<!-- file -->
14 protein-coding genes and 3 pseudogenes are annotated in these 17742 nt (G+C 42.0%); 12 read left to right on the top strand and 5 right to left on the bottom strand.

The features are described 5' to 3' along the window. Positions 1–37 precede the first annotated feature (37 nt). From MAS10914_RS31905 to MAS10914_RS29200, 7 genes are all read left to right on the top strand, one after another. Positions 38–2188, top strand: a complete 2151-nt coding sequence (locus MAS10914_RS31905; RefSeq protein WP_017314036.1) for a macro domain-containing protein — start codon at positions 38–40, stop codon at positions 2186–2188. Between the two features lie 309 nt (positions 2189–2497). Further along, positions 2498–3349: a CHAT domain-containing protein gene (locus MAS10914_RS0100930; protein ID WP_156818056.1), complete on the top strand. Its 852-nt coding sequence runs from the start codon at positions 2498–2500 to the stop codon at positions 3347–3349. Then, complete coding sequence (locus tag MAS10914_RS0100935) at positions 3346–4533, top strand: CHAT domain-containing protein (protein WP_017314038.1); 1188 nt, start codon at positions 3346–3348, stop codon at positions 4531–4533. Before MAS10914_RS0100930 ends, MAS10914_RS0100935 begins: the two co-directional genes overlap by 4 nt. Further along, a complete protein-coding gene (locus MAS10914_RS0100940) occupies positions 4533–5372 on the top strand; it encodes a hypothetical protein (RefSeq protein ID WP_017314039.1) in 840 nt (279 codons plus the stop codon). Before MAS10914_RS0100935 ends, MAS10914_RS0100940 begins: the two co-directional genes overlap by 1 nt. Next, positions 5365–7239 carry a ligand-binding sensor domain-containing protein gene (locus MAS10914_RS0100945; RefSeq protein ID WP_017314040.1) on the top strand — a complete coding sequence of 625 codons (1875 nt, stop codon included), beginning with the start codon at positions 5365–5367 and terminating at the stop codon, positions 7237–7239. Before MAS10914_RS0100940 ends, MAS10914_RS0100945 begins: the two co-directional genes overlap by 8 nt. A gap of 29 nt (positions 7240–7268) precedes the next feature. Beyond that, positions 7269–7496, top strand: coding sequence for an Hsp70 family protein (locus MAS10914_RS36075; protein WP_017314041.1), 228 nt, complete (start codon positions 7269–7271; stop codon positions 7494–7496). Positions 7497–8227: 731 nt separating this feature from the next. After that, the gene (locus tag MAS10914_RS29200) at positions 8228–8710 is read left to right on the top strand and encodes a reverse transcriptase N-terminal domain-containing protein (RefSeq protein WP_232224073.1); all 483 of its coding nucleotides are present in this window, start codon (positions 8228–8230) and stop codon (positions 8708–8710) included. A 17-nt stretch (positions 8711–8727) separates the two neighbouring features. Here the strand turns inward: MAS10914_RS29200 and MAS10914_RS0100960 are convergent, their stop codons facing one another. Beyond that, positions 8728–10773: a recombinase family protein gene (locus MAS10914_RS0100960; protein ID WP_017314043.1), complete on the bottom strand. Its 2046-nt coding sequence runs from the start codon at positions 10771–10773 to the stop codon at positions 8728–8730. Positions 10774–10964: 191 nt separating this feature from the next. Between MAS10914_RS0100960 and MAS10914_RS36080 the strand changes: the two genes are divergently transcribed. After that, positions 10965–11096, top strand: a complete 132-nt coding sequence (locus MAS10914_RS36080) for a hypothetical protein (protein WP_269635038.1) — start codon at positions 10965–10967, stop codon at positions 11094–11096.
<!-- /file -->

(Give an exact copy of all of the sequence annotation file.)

14 protein-coding genes and 3 pseudogenes are annotated in these 17742 nt (G+C 42.0%); 12 read left to right on the top strand and 5 right to left on the bottom strand.

The features are described 5' to 3' along the window. Positions 1–37 precede the first annotated feature (37 nt). From MAS10914_RS31905 to MAS10914_RS29200, 7 genes are all read left to right on the top strand, one after another. Positions 38–2188, top strand: a complete 2151-nt coding sequence (locus MAS10914_RS31905; RefSeq protein WP_017314036.1) for a macro domain-containing protein — start codon at positions 38–40, stop codon at positions 2186–2188. Between the two features lie 309 nt (positions 2189–2497). Further along, positions 2498–3349: a CHAT domain-containing protein gene (locus MAS10914_RS0100930; protein ID WP_156818056.1), complete on the top strand. Its 852-nt coding sequence runs from the start codon at positions 2498–2500 to the stop codon at positions 3347–3349. Then, complete coding sequence (locus tag MAS10914_RS0100935) at positions 3346–4533, top strand: CHAT domain-containing protein (protein WP_017314038.1); 1188 nt, start codon at positions 3346–3348, stop codon at positions 4531–4533. Before MAS10914_RS0100930 ends, MAS10914_RS0100935 begins: the two co-directional genes overlap by 4 nt. Further along, a complete protein-coding gene (locus MAS10914_RS0100940) occupies positions 4533–5372 on the top strand; it encodes a hypothetical protein (RefSeq protein ID WP_017314039.1) in 840 nt (279 codons plus the stop codon). Before MAS10914_RS0100935 ends, MAS10914_RS0100940 begins: the two co-directional genes overlap by 1 nt. Next, positions 5365–7239 carry a ligand-binding sensor domain-containing protein gene (locus MAS10914_RS0100945; RefSeq protein ID WP_017314040.1) on the top strand — a complete coding sequence of 625 codons (1875 nt, stop codon included), beginning with the start codon at positions 5365–5367 and terminating at the stop codon, positions 7237–7239. Before MAS10914_RS0100940 ends, MAS10914_RS0100945 begins: the two co-directional genes overlap by 8 nt. A gap of 29 nt (positions 7240–7268) precedes the next feature. Beyond that, positions 7269–7496, top strand: coding sequence for an Hsp70 family protein (locus MAS10914_RS36075; protein WP_017314041.1), 228 nt, complete (start codon positions 7269–7271; stop codon positions 7494–7496). Positions 7497–8227: 731 nt separating this feature from the next. After that, the gene (locus tag MAS10914_RS29200) at positions 8228–8710 is read left to right on the top strand and encodes a reverse transcriptase N-terminal domain-containing protein (RefSeq protein WP_232224073.1); all 483 of its coding nucleotides are present in this window, start codon (positions 8228–8230) and stop codon (positions 8708–8710) included. A 17-nt stretch (positions 8711–8727) separates the two neighbouring features. Here the strand turns inward: MAS10914_RS29200 and MAS10914_RS0100960 are convergent, their stop codons facing one another. Beyond that, positions 8728–10773: a recombinase family protein gene (locus MAS10914_RS0100960; protein ID WP_017314043.1), complete on the bottom strand. Its 2046-nt coding sequence runs from the start codon at positions 10771–10773 to the stop codon at positions 8728–8730. Positions 10774–10964: 191 nt separating this feature from the next. Between MAS10914_RS0100960 and MAS10914_RS36080 the strand changes: the two genes are divergently transcribed. After that, positions 10965–11096, top strand: a complete 132-nt coding sequence (locus MAS10914_RS36080) for a hypothetical protein (protein WP_269635038.1) — start codon at positions 10965–10967, stop codon at positions 11094–11096.